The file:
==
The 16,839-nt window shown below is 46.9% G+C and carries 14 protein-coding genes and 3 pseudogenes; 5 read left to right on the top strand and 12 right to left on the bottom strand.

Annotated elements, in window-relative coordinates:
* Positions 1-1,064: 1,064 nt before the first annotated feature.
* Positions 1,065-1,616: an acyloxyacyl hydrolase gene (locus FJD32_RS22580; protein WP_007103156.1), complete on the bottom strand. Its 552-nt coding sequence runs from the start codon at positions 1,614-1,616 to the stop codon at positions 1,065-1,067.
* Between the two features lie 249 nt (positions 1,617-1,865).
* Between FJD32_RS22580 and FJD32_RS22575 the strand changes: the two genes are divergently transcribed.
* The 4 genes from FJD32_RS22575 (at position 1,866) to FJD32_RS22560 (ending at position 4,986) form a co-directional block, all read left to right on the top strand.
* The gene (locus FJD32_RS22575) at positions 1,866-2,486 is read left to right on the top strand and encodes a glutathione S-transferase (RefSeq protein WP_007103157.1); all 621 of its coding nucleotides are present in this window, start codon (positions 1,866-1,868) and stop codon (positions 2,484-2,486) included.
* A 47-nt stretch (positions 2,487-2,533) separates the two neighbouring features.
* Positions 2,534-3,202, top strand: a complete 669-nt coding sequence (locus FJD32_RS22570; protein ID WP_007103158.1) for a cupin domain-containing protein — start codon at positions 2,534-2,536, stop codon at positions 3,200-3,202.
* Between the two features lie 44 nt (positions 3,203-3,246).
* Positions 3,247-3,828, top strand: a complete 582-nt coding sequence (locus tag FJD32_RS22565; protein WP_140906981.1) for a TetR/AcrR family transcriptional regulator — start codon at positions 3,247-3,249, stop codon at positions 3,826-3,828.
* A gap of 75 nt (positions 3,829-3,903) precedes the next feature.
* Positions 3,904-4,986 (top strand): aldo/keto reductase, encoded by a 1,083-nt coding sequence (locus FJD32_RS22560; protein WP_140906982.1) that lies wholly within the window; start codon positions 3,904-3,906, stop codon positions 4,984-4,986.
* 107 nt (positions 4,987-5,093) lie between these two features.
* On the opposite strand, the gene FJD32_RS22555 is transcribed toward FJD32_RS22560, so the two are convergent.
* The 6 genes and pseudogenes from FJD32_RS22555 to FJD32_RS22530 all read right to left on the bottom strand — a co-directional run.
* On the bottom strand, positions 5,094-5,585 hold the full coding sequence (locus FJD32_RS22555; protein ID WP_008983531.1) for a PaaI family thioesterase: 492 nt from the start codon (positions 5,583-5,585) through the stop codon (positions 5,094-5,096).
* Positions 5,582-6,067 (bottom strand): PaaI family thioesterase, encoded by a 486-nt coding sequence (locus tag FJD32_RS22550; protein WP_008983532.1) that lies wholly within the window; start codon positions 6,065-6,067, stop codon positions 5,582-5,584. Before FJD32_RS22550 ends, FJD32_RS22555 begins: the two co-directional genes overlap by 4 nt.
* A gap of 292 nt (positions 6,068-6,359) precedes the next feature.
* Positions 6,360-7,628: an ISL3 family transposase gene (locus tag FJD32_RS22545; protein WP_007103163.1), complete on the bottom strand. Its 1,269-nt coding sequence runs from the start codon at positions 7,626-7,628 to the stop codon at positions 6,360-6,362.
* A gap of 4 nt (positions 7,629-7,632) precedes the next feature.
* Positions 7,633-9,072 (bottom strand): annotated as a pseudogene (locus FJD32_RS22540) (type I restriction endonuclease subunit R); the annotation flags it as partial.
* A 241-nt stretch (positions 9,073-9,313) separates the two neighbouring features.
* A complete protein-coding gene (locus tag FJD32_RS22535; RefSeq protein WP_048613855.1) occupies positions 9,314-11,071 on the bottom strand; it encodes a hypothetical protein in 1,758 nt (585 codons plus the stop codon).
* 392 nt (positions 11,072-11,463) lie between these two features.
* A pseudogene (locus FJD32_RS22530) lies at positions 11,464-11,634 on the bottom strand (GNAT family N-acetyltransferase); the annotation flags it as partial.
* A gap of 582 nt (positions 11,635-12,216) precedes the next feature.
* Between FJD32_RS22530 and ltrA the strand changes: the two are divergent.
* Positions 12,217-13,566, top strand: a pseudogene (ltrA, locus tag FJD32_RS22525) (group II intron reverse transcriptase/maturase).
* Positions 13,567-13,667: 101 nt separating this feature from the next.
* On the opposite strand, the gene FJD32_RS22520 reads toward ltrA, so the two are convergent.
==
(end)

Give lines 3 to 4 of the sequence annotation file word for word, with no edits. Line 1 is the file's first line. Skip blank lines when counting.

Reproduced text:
* Positions 1-1,064: 1,064 nt before the first annotated feature.
* Positions 1,065-1,616: an acyloxyacyl hydrolase gene (locus FJD32_RS22580; protein WP_007103156.1), complete on the bottom strand. Its 552-nt coding sequence runs from the start codon at positions 1,614-1,616 to the stop codon at positions 1,065-1,067.